8.3 The cost of reducing emissions


A look at the marginal costs of reducing emissions over time helps illustrate how the challenge of deep reductions becomes more difficult—and thus costly—over time (Figure 8.7). The curve shows how costs rise more quickly for the latter set of emission reductions, reflecting the complexities of deep reductions, the uncertainties respecting some technologies, including for carbon capture and negative emissions, as well as direct-air capture. Marginal costs once net-zero is attained reach $1,100 for the last tonne of CO2e eliminated. While this cost may seem high, it must be put in perspective.

Figure 8.7 – Marginal costs of reductions, NZ50 scenario compared with REF #

First, for NZ50, which imposes the current federal aspiration of 40% reduction by 2030 (compared with 2005 levels) and neutral emissions by 2050, the marginal cost remains under $210/tCO2e for achieving the -40% target. While marginal costs then go up in order to move beyond this reduction, the growth rate of this cost is not faster at first: at around -80% of 2005 emissions, the last tonne eliminated is still worth under $500. 

Second, it is worth comparing these results with earlier modelling efforts carried out for the Canadian Energy Outlook 2018. For the most stringent reduction scenario at the time (80P), the target was a reduction of 80% of energy-related emissions compared with 2005 levels by 2050 (around 65% reduction of total emissions). The marginal cost for the last tonne eliminated was then slightly above $1,000/tCO2e, significantly higher than numbers obtained this time. While a precise comparison is not possible given that the current model includes a more comprehensive coverage of emissions (as explained in Chapter 1), and the evolution of the reference scenario is also different, the order of magnitude is unmistakable. Technological developments since the previous Outlook, which help not only with providing emission reduction solutions, but also with reducing uncertainties about technological paths and their costs, have in less than three years resulted in a very significant marginal cost reduction. This is while the 80% reduction is achieved earlier than 2050 for NZ50 as compared to 80P.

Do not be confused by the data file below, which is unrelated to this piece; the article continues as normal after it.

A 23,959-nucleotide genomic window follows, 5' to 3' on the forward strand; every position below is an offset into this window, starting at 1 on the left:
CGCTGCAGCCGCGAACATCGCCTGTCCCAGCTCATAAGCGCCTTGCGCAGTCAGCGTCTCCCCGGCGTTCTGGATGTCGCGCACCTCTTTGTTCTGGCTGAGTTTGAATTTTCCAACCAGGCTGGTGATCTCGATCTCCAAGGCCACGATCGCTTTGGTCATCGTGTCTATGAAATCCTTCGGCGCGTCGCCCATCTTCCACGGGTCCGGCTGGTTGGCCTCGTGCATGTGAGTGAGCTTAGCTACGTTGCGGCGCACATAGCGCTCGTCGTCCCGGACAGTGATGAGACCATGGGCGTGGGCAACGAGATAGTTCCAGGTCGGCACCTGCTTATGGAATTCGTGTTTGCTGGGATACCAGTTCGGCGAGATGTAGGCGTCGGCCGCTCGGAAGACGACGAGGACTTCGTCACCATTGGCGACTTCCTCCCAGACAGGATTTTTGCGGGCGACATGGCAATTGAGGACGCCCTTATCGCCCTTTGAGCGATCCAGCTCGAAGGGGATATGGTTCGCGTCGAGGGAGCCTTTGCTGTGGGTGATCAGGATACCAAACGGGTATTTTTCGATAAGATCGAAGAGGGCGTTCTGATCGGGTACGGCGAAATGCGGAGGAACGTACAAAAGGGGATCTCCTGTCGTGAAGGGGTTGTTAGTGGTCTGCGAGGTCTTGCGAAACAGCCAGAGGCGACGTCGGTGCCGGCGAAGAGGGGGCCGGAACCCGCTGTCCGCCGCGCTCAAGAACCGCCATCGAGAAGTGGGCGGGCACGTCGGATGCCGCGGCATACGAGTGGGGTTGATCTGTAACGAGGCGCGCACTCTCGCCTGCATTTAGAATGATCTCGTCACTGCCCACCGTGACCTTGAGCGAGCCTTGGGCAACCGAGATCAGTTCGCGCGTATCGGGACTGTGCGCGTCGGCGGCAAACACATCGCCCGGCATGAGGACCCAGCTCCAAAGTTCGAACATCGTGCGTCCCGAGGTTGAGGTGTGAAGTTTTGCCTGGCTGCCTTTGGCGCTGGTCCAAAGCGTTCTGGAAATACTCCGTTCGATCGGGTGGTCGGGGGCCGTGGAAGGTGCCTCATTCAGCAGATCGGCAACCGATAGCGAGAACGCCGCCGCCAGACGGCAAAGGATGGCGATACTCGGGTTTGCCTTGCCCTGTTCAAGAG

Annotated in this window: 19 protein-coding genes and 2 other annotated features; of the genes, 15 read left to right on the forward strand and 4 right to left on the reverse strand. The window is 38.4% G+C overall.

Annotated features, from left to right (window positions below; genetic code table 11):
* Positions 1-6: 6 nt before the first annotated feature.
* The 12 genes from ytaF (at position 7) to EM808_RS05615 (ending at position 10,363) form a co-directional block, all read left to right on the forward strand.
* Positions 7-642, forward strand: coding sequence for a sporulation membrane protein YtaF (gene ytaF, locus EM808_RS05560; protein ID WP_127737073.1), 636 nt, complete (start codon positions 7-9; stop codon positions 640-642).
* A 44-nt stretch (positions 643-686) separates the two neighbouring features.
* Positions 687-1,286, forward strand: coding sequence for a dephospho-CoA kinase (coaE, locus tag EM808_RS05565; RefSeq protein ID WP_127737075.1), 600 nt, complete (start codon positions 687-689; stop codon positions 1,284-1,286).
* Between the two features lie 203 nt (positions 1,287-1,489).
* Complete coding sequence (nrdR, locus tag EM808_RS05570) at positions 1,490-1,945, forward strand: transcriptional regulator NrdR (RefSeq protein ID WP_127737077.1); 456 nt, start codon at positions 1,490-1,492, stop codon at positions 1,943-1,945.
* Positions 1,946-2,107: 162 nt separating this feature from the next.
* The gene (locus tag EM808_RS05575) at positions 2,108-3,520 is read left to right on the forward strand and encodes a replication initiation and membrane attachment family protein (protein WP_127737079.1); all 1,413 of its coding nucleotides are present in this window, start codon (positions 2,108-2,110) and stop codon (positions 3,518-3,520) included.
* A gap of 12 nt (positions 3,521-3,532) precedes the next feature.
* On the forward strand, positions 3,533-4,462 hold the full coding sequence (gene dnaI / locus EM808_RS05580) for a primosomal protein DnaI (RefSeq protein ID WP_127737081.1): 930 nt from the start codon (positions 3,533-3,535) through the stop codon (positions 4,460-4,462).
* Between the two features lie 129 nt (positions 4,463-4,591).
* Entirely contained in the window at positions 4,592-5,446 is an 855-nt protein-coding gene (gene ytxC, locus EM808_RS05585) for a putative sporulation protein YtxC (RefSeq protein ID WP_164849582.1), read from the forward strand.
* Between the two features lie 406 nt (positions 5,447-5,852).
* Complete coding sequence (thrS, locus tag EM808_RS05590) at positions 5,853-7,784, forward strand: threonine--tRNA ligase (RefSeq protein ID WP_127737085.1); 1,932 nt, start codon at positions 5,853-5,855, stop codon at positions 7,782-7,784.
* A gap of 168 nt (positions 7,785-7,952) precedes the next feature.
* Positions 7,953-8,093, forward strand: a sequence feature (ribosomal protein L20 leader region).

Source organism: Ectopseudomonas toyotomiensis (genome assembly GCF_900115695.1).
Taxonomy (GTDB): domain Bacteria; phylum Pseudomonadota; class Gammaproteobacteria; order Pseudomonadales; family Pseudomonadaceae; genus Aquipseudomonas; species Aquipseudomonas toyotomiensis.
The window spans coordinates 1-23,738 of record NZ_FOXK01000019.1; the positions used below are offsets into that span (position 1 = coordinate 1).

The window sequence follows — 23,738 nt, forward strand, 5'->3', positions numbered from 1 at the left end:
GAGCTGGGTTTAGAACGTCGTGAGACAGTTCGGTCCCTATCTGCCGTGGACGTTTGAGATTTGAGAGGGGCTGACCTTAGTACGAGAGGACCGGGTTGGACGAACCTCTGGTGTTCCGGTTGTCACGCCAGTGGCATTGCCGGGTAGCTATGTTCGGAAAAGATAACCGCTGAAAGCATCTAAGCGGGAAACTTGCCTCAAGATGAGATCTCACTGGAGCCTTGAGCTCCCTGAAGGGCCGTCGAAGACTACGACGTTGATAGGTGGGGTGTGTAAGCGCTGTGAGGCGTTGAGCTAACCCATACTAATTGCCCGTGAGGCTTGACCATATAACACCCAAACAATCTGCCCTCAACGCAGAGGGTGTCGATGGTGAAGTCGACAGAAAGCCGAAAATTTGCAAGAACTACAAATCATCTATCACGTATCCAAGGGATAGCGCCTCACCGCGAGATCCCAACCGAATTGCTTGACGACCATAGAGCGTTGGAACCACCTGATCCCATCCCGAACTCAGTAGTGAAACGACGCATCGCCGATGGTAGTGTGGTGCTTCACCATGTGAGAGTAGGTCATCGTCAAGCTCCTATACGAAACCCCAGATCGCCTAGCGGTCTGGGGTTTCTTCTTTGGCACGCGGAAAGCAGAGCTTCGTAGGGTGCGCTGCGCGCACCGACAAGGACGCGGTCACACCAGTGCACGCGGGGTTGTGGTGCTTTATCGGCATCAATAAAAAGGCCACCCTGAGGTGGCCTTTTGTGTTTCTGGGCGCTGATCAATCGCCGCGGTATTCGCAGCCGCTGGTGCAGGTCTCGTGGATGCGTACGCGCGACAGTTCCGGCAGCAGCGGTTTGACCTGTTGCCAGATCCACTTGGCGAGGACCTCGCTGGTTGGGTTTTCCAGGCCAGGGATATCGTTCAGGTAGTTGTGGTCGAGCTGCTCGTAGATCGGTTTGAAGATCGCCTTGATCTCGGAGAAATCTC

The above helps illustrate that marginal costs are a rapidly moving target: as significant action is taken to reduce emissions, innovation leads to a decrease in the cost of further reductions. This is achieved as new technologies and applications are put in place. As a result, marginal costs on the longer term are then reduced; but more importantly, the higher levels estimated for the last tonne reduced becomes less relevant since it affects a smaller proportion of reductions. In Chapter 14, we return to the issue of the ost of transitioning to a net-zero economy to assess the overall costs and benefits of the transformations required before 2050.